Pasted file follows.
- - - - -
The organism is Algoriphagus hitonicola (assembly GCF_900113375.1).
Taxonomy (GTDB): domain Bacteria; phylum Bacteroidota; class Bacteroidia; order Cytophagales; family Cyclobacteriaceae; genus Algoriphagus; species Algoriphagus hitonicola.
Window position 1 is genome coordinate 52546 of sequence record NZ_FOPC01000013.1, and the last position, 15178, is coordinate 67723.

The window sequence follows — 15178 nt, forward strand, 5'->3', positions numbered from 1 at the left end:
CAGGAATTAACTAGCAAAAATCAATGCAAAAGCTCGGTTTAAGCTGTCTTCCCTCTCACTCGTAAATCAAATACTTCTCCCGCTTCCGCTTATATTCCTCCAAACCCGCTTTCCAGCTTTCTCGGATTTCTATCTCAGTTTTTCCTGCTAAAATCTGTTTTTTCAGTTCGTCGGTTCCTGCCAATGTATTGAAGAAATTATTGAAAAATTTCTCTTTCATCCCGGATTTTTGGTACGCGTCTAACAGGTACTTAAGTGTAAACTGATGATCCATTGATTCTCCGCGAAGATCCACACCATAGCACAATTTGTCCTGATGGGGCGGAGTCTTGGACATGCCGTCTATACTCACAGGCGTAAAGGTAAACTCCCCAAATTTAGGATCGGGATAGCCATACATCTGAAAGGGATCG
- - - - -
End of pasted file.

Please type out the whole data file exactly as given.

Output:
The organism is Algoriphagus hitonicola (assembly GCF_900113375.1).
Taxonomy (GTDB): domain Bacteria; phylum Bacteroidota; class Bacteroidia; order Cytophagales; family Cyclobacteriaceae; genus Algoriphagus; species Algoriphagus hitonicola.
Window position 1 is genome coordinate 52546 of sequence record NZ_FOPC01000013.1, and the last position, 15178, is coordinate 67723.

The window sequence follows — 15178 nt, forward strand, 5'->3', positions numbered from 1 at the left end:
CAGGAATTAACTAGCAAAAATCAATGCAAAAGCTCGGTTTAAGCTGTCTTCCCTCTCACTCGTAAATCAAATACTTCTCCCGCTTCCGCTTATATTCCTCCAAACCCGCTTTCCAGCTTTCTCGGATTTCTATCTCAGTTTTTCCTGCTAAAATCTGTTTTTTCAGTTCGTCGGTTCCTGCCAATGTATTGAAGAAATTATTGAAAAATTTCTCTTTCATCCCGGATTTTTGGTACGCGTCTAACAGGTACTTAAGTGTAAACTGATGATCCATTGATTCTCCGCGAAGATCCACACCATAGCACAATTTGTCCTGATGGGGCGGAGTCTTGGACATGCCGTCTATACTCACAGGCGTAAAGGTAAACTCCCCAAATTTAGGATCGGGATAGCCATACATCTGAAAGGGATCG